Danny Pham, a 27-year-old Westminster native, was serving a six-month sentence in an Orange County jail for a non-violent offense. He was close to completing his sentence. Instead, he ended up dead.

Danny had been placed in a cell with an admitted murderer who had confessed to stabbing two men. On the night of July 3, eight days before his release, Danny's lifeless body was found in the cell — he had been strangled.

Not only had Orange County Sheriff custody deputies failed to keep Danny safe by housing him alone or with a similarly classified person, they had allegedly failed to conduct the mandated safety checks on the cell that should have been done at least every 30 minutes. Danny's body was found nearly four hours after he had been murdered, long after any chance to take life-saving measures.

So, what action did the Orange County District Attorney take against the custody deputies and administrators whose actions led to Danny Pham's death? None.

The district attorney's office recently announced it would not bring criminal charges against anyone in the sheriff deputy's department in connection with what happened to Danny. This was not a surprise. Last year the ACLU Foundation of Southern California issued "OC Jails," a report on abhorrent conditions in the Orange County jails that included the fact that 48 in-custody deaths had occurred in the jails system from 2010 to 2016. 

Numerous investigation reports on in-custody deaths are archived on the Orange County District Attorney's web site. None of these investigations resulted in criminal charges being brought against sheriff deputies.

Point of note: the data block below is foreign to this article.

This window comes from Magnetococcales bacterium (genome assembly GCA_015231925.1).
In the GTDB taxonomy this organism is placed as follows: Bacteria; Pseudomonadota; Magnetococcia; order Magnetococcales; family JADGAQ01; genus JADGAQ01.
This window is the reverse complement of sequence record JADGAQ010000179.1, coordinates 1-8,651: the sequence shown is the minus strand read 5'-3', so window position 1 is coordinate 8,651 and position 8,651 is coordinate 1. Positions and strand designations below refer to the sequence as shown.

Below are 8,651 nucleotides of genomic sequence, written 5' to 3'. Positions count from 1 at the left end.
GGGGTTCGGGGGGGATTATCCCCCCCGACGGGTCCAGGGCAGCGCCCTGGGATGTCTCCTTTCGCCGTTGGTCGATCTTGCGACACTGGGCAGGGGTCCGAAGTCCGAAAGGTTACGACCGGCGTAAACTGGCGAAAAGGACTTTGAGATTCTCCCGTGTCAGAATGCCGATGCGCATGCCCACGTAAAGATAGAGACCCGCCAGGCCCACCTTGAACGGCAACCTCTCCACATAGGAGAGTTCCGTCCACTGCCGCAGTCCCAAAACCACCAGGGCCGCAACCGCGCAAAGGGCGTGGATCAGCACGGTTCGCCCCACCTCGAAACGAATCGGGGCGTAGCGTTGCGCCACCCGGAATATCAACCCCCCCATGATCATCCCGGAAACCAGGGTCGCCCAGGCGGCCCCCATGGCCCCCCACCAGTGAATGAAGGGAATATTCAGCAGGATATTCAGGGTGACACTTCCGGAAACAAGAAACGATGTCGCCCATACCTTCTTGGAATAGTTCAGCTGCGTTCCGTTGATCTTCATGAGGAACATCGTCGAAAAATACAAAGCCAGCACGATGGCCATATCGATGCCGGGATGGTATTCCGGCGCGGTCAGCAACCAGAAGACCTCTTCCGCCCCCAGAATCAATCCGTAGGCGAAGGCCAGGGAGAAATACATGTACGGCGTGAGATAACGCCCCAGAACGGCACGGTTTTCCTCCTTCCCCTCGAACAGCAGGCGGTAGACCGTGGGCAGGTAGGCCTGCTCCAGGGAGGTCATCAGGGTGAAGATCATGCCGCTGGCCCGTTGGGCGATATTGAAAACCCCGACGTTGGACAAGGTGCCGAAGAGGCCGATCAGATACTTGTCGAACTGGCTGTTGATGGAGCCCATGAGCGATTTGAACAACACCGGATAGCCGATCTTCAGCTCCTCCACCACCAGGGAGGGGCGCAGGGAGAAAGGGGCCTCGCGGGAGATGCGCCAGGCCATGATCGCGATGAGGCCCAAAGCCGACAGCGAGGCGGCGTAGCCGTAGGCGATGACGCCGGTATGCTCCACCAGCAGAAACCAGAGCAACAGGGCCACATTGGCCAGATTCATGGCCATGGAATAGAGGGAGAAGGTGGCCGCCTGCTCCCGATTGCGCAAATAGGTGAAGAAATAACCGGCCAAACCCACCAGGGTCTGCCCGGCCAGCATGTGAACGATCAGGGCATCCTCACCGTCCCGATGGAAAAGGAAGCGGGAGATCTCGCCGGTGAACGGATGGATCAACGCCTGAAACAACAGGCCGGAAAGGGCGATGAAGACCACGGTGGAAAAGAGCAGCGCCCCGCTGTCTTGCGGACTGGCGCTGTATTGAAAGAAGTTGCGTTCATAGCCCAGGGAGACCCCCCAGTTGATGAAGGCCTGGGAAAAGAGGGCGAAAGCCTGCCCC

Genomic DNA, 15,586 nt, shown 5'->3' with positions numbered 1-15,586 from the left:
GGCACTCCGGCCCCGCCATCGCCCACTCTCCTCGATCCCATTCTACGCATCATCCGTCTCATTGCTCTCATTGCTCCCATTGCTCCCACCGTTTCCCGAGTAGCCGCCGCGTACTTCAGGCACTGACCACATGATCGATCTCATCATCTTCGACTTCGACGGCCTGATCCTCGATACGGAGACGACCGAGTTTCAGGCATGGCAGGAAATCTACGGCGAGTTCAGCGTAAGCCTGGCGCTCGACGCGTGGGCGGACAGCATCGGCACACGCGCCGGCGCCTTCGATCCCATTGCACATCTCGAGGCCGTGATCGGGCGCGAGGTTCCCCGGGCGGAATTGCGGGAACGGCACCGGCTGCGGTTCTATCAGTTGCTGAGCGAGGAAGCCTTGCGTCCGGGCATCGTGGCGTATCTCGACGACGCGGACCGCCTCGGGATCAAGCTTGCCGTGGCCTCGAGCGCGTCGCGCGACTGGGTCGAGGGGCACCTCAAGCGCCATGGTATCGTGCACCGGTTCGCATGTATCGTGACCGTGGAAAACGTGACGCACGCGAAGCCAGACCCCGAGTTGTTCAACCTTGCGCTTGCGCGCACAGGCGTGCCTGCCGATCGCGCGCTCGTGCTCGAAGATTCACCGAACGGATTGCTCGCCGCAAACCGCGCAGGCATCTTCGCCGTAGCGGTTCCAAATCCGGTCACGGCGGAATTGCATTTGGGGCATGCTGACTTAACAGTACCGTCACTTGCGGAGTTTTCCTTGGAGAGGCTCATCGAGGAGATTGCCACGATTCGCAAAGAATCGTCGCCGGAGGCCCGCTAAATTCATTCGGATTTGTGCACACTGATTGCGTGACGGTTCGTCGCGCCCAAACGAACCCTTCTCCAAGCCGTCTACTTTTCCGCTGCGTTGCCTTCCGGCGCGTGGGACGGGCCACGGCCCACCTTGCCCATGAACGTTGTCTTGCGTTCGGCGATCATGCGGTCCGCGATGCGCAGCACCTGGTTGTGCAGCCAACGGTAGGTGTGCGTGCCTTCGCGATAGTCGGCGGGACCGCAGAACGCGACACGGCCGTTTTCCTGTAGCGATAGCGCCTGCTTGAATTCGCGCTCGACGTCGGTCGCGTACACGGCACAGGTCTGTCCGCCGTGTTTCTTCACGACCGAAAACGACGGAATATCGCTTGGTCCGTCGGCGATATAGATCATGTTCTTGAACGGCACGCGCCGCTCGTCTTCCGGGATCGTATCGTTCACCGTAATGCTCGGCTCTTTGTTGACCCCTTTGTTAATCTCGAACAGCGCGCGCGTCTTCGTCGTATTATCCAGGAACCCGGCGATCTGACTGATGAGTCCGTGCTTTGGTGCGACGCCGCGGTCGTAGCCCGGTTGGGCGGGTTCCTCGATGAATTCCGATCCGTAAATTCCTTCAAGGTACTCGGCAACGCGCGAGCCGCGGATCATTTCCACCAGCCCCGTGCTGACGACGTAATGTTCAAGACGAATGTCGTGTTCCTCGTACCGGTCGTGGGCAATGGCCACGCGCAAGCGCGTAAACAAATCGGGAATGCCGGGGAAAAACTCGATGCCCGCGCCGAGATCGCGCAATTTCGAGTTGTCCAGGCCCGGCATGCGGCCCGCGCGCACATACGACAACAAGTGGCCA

In many cases, the only justice that family members received for the deaths of their loved ones was civil suit payouts that the county, through its taxpayers, funded.

The "OC Jails" report, using first person experiences and accounts, found a dangerous, corrupt culture of violence inside the jails, including dangerous cell placement and custody staff beatings. Those who dared report mistreatment, while inside, sometimes suffered retaliation, including more beatings. Hours after the report was released, Sheriff Sandra Hutchens announced she would retire and not run for re-election.

But the lack of transparency and apathy in holding law enforcement accountable continued, casting a dark shadow over every in-custody death inside the OC jails system. To say that Danny's death allegedly rests solely on his cell mate is wrong.  The Orange County Sheriff's Department should be liable both criminally and civilly, for its failures — as should the OC District Attorney's office for not holding the sheriff deputies accountable.

Any death inside the jails should mandate a swift investigation by an independent oversight entity. The district attorney's office cannot be trusted to do the right thing when dealing with jail matters.

The sheriff and the district attorney have tremendous influence over Orange County's criminal justice system. But it's the voters who ultimately hold that power because they will decide who will serve in those positions.

For Danny Pham's sake — and for the sake of the community — voters should take that responsibility with the utmost seriousness.

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